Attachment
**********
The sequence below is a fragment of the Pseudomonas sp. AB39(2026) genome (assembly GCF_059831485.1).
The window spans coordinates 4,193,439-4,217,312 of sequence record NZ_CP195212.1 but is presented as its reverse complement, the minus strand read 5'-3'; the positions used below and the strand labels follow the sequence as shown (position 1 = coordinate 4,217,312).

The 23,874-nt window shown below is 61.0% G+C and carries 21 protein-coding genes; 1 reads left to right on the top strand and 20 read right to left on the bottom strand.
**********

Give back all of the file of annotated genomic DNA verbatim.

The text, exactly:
The sequence below is a fragment of the Pseudomonas sp. AB39(2026) genome (assembly GCF_059831485.1).
The window spans coordinates 4,193,439-4,217,312 of sequence record NZ_CP195212.1 but is presented as its reverse complement, the minus strand read 5'-3'; the positions used below and the strand labels follow the sequence as shown (position 1 = coordinate 4,217,312).

The 23,874-nt window shown below is 61.0% G+C and carries 21 protein-coding genes; 1 reads left to right on the top strand and 20 read right to left on the bottom strand.